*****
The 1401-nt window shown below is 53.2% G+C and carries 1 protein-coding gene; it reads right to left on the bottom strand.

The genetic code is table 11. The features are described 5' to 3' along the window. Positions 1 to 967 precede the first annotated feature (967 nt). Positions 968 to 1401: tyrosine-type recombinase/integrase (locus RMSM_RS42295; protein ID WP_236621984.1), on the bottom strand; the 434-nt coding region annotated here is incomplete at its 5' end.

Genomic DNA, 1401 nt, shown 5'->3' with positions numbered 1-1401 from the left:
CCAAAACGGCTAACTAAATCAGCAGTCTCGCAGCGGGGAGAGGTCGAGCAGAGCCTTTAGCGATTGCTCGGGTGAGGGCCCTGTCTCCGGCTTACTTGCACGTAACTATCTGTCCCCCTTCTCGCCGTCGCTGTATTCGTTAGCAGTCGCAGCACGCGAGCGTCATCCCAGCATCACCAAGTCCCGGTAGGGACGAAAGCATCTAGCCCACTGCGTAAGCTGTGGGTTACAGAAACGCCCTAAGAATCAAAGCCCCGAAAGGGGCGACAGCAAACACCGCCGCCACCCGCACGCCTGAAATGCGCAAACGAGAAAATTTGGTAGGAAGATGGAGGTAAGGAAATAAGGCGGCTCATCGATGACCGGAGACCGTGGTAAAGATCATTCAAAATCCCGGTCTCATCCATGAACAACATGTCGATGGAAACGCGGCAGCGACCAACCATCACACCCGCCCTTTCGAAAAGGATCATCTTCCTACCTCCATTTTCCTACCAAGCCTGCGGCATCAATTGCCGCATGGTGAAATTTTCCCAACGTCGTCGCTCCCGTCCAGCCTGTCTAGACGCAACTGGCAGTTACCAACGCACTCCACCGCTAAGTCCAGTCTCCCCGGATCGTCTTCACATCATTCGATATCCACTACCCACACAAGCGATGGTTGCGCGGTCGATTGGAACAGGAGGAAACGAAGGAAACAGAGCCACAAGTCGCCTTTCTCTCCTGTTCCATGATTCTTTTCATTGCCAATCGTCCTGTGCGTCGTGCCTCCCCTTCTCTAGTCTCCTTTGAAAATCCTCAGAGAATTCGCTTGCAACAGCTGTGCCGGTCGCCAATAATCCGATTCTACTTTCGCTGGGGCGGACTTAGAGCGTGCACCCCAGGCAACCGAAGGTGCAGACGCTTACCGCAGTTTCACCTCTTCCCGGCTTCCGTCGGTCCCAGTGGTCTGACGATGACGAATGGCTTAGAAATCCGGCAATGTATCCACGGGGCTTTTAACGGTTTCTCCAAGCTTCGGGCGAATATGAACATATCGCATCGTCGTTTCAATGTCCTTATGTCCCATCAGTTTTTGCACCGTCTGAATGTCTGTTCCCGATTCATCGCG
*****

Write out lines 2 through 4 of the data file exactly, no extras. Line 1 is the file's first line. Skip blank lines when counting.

The genetic code is table 11. The features are described 5' to 3' along the window. Positions 1 to 967 precede the first annotated feature (967 nt). Positions 968 to 1401: tyrosine-type recombinase/integrase (locus RMSM_RS42295; protein ID WP_236621984.1), on the bottom strand; the 434-nt coding region annotated here is incomplete at its 5' end.

Genomic DNA, 1401 nt, shown 5'->3' with positions numbered 1-1401 from the left:
CCAAAACGGCTAACTAAATCAGCAGTCTCGCAGCGGGGAGAGGTCGAGCAGAGCCTTTAGCGATTGCTCGGGTGAGGGCCCTGTCTCCGGCTTACTTGCACGTAACTATCTGTCCCCCTTCTCGCCGTCGCTGTATTCGTTAGCAGTCGCAGCACGCGAGCGTCATCCCAGCATCACCAAGTCCCGGTAGGGACGAAAGCATCTAGCCCACTGCGTAAGCTGTGGGTTACAGAAACGCCCTAAGAATCAAAGCCCCGAAAGGGGCGACAGCAAACACCGCCGCCACCCGCACGCCTGAAATGCGCAAACGAGAAAATTTGGTAGGAAGATGGAGGTAAGGAAATAAGGCGGCTCATCGATGACCGGAGACCGTGGTAAAGATCATTCAAAATCCCGGTCTCATCCATGAACAACATGTCGATGGAAACGCGGCAGCGACCAACCATCACACCCGCCCTTTCGAAAAGGATCATCTTCCTACCTCCATTTTCCTACCAAGCCTGCGGCATCAATTGCCGCATGGTGAAATTTTCCCAACGTCGTCGCTCCCGTCCAGCCTGTCTAGACGCAACTGGCAGTTACCAACGCACTCCACCGCTAAGTCCAGTCTCCCCGGATCGTCTTCACATCATTCGATATCCACTACCCACACAAGCGATGGTTGCGCGGTCGATTGGAACAGGAGGAAACGAAGGAAACAGAGCCACAAGTCGCCTTTCTCTCCTGTTCCATGATTCTTTTCATTGCCAATCGTCCTGTGCGTCGTGCCTCCCCTTCTCTAGTCTCCTTTGAAAATCCTCAGAGAATTCGCTTGCAACAGCTGTGCCGGTCGCCAATAATCCGATTCTACTTTCGCTGGGGCGGACTTAGAGCGTGCACCCCAGGCAACCGAAGGTGCAGACGCTTACCGCAGTTTCACCTCTTCCCGGCTTCCGTCGGTCCCAGTGGTCTGACGATGACGAATGGCTTAGAAATCCGGCAATGTATCCACGGGGCTTTTAACGGTTTCTCCAAGCTTCGGGCGAATATGAACATATCGCATCGTCGTTTCAATGTCCTTATGTCCCATCAGTTTTTGCACCGTCTGAATGTCTGTTCCCGATTCATCGCG